Sunday, January 24, 2016

The Five Doctors by: Terrance Dicks directed by: Peter Moffatt: Only For The Gravest of Emergencies

The Five Doctors stars Peter Davison, Jon Pertwee, Patrick Troughton, Richard Hurndall, Tom Baker and William Hartnell as the Doctor, Janet Fielding as Tegan Jovanka, Mark Strickson as Vislor Turlough, Carole Ann Ford as Susan Foreman, Nicholas Courtney as Brigadier Lethebridge-Stewart, Elisabeth Sladen as Sarah Jane Smith with Anthony Ainley as the Master, Philip Latham as Borusa, Richard Matthews as Rassilon, Paul Jerricho as the Castellan, David Banks as the Cyber Leader, Mark Hardy as the Cyber Lieutenant, John Scott Martin as Dalek Operator and Dalek voices by Roy Skelton.  This story features cameos from Lalla Ward as Romana, John Leeson as the Voice of K-9, Richard Franklin as Captain Mike Yates, Caroline John as Dr. Liz Shaw, Frazer Hines as Jamie McCrimmon, and Wendy Padbury as Zoe Heriot.  The story was written by Terrance Dicks, directed by Peter Moffatt, with Eric Saward as Script Editor and John Nathan-Turner as Producer.  The story was broadcast on 25 November 1983 to commemorate Doctor Who’s Twentieth Anniversary on BBC One.


Now with those many credits someone new to Doctor Who may think that The Five Doctors would be a cluttered mess of a story, but anyone who has seen any Doctor Who will recognize at once that it is written by Terrance Dicks.  Dicks by this point has written several Doctor Who stories along with most of the Doctor Who Target Novelizations, and is often regarded as one of the best who writers, so of course he was a shoe in for this job.  Of course he masters it as he is often to do.  The plot sees the Doctor’s four past selves being plucked right out of time and are dropped right into the Death Zone on Gallifrey, an archaic arena full of monstrous aliens from the Doctor’s past, which four of the five incarnations of the Doctor have to defeat until they get to the Dark Tower which holds the Tomb of Rassilon to win the Game of Rassilon.  This allows us to have three plotlines play out separately as we get pieces of the puzzle as to who is behind all this until they meet up in the room where Rassilon’s casket is for a final confrontation with an old friend.  While I won’t give away who the villain is, as it is a brilliant reveal and the way the Doctor’s get out of the problem they’re in is really clever.


Now to get down to the nitty gritty of the story almost all the acting is perfect as each character has some great dialogue and works well out of each other.  I especially love Richard Hurndall’s interpretation of William Hartnell’s First Doctor, which shines through best when he is working off the other Doctor’s or during the scenes he has in the TARDIS with Susan, Tegan and Turlough.  Patrick Troughton and Nicholas Courtney also get some of their best interaction as they are being the old friends who haven’t seen each other for years, just to be reunited for a short period of time while they won’t be able to see each other again.  They get to have some of the best comedy as the Brigadier is basically the screaming companion who gets himself into danger often with the Cybermen and the Yeti.  Elisabeth Sladen is also great minus the horrid outfit she was put in, but Dicks missed a trick in not having her meet the Fifth Doctor to confront why she was left in Aberdeen and not in South Croydon.  The weakest of the main cast here is actually Mark Strickson as Turlough as here he really doesn’t have any character and is just dragged around as Dicks doesn’t know what to do with him.  Strickson also is incredibly hammy in his acting method.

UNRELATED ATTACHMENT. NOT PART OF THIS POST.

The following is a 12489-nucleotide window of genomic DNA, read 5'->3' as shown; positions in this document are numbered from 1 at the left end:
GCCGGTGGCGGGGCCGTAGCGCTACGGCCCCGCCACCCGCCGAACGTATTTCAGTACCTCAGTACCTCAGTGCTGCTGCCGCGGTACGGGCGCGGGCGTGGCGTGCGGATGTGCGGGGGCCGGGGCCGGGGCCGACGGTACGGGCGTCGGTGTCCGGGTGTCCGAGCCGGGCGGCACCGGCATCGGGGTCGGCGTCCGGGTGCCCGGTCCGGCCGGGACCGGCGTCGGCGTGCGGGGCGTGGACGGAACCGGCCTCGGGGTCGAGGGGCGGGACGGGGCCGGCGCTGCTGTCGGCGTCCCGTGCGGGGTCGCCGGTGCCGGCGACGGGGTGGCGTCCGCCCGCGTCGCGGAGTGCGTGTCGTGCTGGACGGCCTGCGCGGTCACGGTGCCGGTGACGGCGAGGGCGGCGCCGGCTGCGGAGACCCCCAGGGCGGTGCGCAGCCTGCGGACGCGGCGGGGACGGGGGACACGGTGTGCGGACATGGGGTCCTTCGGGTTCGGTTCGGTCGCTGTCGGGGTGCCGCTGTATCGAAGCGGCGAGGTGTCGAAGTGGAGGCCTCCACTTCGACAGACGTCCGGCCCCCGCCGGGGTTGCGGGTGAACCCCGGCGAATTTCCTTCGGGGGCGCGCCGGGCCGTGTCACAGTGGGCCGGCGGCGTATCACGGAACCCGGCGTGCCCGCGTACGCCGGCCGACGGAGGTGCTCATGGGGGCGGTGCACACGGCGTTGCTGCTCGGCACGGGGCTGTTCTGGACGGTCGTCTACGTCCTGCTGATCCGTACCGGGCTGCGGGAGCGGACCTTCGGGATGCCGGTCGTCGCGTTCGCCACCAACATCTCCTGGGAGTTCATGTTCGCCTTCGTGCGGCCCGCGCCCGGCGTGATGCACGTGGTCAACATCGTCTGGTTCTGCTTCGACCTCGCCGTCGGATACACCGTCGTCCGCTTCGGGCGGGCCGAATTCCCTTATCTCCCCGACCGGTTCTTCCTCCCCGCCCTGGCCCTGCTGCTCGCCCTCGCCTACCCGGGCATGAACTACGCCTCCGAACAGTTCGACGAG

With the supporting cast, Anthony Ainley and Philip Latham are the definite show stealers, with Ainley giving his goofiest Master and shines when he tries to get the Third Doctor to trust him and when he meets with the High Council of the Time Lords.  Philip Latham is also great as Borusa in his fourth form we’ve seen, living up to his other incarnations’ portrayals and elevating the character to new heights through Dicks’ great script.  The other Time Lords in this story suffer from the Master and Borusa with the exception of the Castellan, who is way too over the top for his own good (Not the Mind Probe) or too subtle to distinguish from other Time Lords in similar roles (Flavia reminds me way too much as The Inquisitor from Trial of a Time Lord).  That said Rassilon here is much better than Timothy Dalton’s portrayal in The End of Time.


The biggest problems with this story is its direction.  The story goes that John Nathan-Turner wanted to get Douglas Camfield to direct this story and he had agreed to do it, but had fallen too ill to do the story.  He would die a year later.  With that plan fallen through, who did Nathan-Turner get for direction?  He got the worst director in the show’s history, Peter Moffatt.  While Moffatt doesn’t do his worst job here, he isn’t very good either.  A lot of the shots stay in a wide shot while the story should really cut to close up.  He also lingers on some shots for way too long.  I also hear that John Nathan-Turner also took over direction for this story, and you can easily guess when he took over the duties.  To summarize The Five Doctors has a great script with some great actors, but is let down by poor direction.  The story is the quintessential Anniversary story, despite its flaws.  It is one of those stories that every Doctor Who fan should see before they call themselves a fan even though my score isn’t 100/100.  I give it an 85/100.

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